Thursday 5 January 2023

Bell, Book And Candle (1958)

One of two 1958 movies in which James Stewart finds himself bewitched by Kim Novak, Bell, Book And Candle may be the less-mentioned of the two (the other being Vertigo, of course), but I am sure that those who love this film would sneer at anyone labelling it as a lesser work. In fact, I am now one of those people who love the film, and I know that I would sneer at anyone labelling it as a lesser work. The only label you should put on this is one that says "absolute treat".

Novak plays Gillian Holroyd, a woman who owns a small store in New York. She takes an interest in her upstairs neighbour, a publisher named Shep Henderson (James Stewart), and decides to make a move on him, despite the fact that he is engages to Merle Kittridge (Janice Rule). Shep is helpless to resist the charms of Gillian, largely because she's a witch able to cast a love spell on him. Encouraged by her aunt, Queenie (Elsa Lanchester), and her brother, Nicky (Jack Lemmon), Gillian gets a bit carried away with her scheme, also engineering a meeting between Shep and a writer (Sidney Redlitch, played by Ernie Kovacs) he was eager to work with. If it's really meant going to be a genuine love story, however, then Gillian knows that she has to tell Shep the truth. But will they stay together if the spell is broken?

Based on a play by John Van Druten, Bell, Book And Candle is brought to the screen by writer Daniel Taradash and director Richard Quine. Both may have other contenders for their best films, but this one should be fighting for a spot very near the top. It doesn't feel hampered by the adaptation from stage to screen, it fairly zips along through the 106-minute runtime, and there isn’t a weak link in the central cast.

Stewart does what he does so well, being a level-headed and generally swell guy, while Novak manages to be as constantly mesmerising as she needs to be, especially in the shots that show her using her powers with the help of her familiar, a cat named Pyewacket. Lanchester and Lemmon are both great fun, far less coy about using their magical powers than Novak’s character and happy to play tricks on unsuspecting humans in their company. Kovacs is also fun, especially when he is relaying his “expertise” to characters that he doesn’t realise know far more than he does, and Rule does her best in a role that requires her to be pushed aside very early on. Hermione Gingold also needs mentioned here, portraying the powerful Bianca de Passe, someone who may be able to prove the unbelievable truth to our leading man, and may also be able to break the spell.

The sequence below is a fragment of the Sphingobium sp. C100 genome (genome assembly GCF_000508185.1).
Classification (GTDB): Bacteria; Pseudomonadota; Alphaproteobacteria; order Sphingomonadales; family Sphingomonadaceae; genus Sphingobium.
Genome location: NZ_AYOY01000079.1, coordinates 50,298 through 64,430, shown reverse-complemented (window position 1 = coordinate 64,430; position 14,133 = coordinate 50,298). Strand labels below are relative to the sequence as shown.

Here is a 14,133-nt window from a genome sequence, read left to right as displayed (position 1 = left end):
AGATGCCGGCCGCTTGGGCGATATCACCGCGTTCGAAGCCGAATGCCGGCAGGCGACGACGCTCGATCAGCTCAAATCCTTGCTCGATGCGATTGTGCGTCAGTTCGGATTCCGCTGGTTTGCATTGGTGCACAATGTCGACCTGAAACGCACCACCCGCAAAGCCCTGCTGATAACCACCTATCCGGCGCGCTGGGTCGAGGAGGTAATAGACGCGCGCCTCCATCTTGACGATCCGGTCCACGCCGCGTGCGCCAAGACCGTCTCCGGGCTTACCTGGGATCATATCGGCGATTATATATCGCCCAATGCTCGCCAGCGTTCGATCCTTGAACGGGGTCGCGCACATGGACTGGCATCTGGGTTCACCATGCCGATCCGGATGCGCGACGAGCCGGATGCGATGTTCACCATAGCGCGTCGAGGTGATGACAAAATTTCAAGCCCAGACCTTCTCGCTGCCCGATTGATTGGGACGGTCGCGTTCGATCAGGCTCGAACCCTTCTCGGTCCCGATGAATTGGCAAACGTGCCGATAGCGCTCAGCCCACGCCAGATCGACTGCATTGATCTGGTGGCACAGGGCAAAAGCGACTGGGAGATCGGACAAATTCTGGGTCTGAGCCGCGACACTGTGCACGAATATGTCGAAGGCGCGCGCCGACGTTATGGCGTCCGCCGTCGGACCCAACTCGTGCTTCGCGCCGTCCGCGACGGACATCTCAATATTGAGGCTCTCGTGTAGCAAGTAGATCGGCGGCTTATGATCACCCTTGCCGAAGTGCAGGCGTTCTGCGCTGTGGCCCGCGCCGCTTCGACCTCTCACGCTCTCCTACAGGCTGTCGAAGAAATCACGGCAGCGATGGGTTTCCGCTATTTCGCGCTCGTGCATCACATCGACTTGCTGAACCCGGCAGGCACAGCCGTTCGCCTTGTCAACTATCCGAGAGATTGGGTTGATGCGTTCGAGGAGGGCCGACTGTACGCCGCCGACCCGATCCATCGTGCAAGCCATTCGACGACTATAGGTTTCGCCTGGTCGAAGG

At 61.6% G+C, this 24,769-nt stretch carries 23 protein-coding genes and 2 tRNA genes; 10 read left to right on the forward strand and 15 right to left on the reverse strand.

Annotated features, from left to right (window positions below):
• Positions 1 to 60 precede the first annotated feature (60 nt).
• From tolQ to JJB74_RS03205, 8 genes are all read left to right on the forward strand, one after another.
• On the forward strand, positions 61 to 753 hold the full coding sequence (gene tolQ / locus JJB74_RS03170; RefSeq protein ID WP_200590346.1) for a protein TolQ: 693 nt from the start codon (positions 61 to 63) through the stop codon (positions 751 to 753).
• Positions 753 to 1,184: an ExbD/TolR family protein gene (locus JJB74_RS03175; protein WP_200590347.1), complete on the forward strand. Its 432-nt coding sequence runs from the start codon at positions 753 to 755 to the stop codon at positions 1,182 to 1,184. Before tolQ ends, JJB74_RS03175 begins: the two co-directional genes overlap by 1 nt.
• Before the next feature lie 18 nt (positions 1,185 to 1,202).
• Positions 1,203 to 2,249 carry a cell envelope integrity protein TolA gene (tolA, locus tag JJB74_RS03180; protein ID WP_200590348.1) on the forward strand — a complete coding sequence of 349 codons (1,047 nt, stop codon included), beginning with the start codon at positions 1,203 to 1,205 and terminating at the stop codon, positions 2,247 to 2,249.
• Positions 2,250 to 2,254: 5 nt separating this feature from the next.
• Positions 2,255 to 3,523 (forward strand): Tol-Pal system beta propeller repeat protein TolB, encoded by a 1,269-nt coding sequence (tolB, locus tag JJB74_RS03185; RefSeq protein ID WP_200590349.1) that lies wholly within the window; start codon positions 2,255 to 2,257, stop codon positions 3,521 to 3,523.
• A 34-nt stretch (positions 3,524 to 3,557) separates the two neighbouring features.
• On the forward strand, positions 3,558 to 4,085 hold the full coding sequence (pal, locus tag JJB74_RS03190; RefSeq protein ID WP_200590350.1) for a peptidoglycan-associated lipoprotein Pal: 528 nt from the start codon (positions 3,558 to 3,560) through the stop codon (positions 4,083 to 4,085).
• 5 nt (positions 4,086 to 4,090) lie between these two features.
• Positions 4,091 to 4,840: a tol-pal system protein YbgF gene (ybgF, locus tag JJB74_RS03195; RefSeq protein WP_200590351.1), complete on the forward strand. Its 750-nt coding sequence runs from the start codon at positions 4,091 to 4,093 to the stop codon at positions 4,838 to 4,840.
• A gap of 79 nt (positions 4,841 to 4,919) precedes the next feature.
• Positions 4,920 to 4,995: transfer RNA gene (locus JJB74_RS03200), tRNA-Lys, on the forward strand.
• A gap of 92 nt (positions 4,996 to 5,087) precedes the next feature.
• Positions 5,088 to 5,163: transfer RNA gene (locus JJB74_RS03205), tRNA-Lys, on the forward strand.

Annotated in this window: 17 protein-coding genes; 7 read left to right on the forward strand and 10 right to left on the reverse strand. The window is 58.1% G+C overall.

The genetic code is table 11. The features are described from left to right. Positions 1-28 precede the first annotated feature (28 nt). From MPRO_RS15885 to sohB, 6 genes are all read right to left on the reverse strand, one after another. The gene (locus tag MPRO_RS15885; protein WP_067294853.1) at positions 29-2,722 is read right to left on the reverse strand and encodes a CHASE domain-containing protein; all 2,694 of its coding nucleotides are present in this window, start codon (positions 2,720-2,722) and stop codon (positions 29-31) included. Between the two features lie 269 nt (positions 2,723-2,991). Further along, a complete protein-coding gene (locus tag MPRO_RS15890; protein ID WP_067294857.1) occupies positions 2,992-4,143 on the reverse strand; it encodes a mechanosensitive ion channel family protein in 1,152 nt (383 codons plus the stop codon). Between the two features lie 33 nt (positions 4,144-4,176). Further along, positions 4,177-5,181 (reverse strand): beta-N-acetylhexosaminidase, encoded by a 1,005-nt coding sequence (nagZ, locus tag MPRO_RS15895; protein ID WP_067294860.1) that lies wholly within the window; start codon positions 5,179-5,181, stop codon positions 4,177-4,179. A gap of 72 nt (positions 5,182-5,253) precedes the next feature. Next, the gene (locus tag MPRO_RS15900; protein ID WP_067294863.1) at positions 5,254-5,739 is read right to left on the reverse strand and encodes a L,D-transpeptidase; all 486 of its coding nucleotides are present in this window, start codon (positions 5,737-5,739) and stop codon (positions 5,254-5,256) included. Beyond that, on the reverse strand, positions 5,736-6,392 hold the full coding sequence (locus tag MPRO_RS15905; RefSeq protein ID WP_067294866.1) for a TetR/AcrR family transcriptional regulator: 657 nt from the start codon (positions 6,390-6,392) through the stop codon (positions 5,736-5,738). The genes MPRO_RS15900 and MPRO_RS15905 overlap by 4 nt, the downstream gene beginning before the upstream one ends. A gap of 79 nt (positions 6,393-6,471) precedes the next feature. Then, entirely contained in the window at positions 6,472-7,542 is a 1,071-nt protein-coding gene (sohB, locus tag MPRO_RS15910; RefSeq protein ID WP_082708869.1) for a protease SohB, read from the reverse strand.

I am sure that there are great essays out there about this film, with so much to explore under the rom-com surface, but I am just here with a brief and light review. I will mention the wonderful dialogue, the delight viewers will feel as they watch the plot strands weave together, the great score from George Duning, and the sequence that has Jack Lemmon energetically playing the bongos. But I would also encourage fans of the film to check out more in-depth examinations of it, because it certainly rewards further exploration.

“Double double toil and trouble, fire burn and cauldron bubble”, I may have got myself in a bit of a muddle, trying to end by encouraging people to see this . . . on the double.


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